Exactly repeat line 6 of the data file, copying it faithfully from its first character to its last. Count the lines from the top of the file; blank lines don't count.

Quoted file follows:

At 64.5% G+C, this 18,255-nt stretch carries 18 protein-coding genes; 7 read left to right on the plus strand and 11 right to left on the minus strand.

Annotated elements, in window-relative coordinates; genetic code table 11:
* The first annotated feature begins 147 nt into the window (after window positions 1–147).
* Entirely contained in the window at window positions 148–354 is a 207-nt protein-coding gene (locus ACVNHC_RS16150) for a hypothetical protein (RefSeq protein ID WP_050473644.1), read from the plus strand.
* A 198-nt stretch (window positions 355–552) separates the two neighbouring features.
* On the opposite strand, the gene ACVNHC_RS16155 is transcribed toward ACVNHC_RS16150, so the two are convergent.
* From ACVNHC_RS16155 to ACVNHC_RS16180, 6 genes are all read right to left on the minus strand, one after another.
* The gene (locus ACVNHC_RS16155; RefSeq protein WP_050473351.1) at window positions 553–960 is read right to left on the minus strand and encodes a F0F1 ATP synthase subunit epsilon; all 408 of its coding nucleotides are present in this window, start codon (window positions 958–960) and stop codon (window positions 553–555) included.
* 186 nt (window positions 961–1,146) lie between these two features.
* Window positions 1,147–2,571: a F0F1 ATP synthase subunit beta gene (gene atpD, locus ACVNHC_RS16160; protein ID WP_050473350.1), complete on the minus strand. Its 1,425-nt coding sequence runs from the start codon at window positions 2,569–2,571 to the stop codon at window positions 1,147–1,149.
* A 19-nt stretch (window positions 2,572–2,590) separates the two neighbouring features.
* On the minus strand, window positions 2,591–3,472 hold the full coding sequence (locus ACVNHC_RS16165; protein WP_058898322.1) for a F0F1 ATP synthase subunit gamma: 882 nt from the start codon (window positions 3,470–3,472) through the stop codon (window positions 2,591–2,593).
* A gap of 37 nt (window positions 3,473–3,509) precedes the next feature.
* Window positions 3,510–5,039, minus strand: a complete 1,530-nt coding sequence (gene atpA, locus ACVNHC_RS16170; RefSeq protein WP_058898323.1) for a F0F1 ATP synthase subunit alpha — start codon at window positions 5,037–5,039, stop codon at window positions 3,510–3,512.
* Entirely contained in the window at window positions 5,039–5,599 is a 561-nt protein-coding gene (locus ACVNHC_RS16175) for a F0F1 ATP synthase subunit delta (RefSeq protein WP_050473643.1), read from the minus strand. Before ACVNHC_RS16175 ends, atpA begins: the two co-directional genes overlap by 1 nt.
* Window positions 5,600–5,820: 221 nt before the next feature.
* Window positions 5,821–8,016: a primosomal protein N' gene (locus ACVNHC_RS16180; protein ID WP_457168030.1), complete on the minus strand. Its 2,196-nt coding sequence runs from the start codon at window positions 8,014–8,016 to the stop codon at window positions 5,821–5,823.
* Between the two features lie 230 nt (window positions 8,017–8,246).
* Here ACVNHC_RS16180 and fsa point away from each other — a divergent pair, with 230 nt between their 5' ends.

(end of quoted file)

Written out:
* On the opposite strand, the gene ACVNHC_RS16155 is transcribed toward ACVNHC_RS16150, so the two are convergent.